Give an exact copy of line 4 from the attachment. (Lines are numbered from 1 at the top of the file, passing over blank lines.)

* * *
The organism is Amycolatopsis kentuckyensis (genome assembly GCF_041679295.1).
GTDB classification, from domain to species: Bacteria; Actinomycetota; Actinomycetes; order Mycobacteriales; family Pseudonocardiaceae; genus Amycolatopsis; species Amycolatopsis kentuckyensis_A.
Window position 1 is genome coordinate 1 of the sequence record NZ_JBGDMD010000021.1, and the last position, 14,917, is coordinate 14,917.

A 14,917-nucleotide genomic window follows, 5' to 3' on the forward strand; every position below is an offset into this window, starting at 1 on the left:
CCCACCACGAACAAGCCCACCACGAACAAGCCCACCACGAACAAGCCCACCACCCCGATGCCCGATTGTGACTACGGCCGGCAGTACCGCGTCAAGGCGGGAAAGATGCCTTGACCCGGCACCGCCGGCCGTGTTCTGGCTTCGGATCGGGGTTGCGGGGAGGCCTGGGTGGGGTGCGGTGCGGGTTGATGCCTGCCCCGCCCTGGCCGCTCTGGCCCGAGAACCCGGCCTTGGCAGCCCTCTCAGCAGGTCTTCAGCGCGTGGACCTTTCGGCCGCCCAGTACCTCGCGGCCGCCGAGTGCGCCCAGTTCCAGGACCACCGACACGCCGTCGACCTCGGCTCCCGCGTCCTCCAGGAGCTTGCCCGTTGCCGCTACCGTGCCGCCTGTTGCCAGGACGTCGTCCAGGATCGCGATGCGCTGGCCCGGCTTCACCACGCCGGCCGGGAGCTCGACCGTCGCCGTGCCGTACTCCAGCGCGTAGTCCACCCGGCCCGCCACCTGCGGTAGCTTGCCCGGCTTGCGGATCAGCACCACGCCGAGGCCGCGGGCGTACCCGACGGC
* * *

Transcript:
A 14,917-nucleotide genomic window follows, 5' to 3' on the forward strand; every position below is an offset into this window, starting at 1 on the left: